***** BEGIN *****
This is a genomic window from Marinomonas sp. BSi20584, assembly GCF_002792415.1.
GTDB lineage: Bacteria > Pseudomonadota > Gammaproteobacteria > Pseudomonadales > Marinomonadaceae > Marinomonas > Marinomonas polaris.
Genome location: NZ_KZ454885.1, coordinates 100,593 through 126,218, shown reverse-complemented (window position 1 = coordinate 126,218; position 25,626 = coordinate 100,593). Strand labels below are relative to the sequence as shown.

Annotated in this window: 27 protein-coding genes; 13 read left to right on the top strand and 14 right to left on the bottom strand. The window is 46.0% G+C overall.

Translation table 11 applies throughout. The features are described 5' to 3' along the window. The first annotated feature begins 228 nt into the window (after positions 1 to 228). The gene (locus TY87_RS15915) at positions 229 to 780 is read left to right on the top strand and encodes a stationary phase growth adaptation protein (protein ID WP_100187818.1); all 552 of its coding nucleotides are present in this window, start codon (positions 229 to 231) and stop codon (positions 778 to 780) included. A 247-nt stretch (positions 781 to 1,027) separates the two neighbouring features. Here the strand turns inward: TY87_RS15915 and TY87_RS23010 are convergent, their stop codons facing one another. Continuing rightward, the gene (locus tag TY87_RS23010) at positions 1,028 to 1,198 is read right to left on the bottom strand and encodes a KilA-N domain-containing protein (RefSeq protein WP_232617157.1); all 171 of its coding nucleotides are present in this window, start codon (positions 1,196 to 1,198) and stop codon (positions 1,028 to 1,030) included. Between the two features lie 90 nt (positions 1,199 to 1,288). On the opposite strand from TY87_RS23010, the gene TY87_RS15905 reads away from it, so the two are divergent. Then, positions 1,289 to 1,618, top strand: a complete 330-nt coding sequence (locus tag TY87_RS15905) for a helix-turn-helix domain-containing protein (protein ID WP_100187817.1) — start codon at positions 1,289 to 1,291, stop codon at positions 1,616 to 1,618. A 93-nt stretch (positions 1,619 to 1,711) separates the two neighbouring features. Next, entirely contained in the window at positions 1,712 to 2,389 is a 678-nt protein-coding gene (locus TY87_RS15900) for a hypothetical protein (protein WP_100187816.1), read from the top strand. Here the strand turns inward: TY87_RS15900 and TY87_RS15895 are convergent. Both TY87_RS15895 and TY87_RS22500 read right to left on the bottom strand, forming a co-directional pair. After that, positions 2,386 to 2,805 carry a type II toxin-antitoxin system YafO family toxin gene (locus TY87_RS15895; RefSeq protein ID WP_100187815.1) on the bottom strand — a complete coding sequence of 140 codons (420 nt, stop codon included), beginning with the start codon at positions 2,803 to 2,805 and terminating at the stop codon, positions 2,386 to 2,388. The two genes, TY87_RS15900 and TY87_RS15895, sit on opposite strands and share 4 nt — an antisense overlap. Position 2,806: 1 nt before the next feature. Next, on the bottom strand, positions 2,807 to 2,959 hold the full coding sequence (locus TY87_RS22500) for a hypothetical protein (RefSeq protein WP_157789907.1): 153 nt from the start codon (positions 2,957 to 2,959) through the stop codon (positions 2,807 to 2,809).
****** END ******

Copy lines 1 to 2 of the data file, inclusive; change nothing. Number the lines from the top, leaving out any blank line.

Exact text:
This is a genomic window from Marinomonas sp. BSi20584, assembly GCF_002792415.1.
GTDB lineage: Bacteria > Pseudomonadota > Gammaproteobacteria > Pseudomonadales > Marinomonadaceae > Marinomonas > Marinomonas polaris.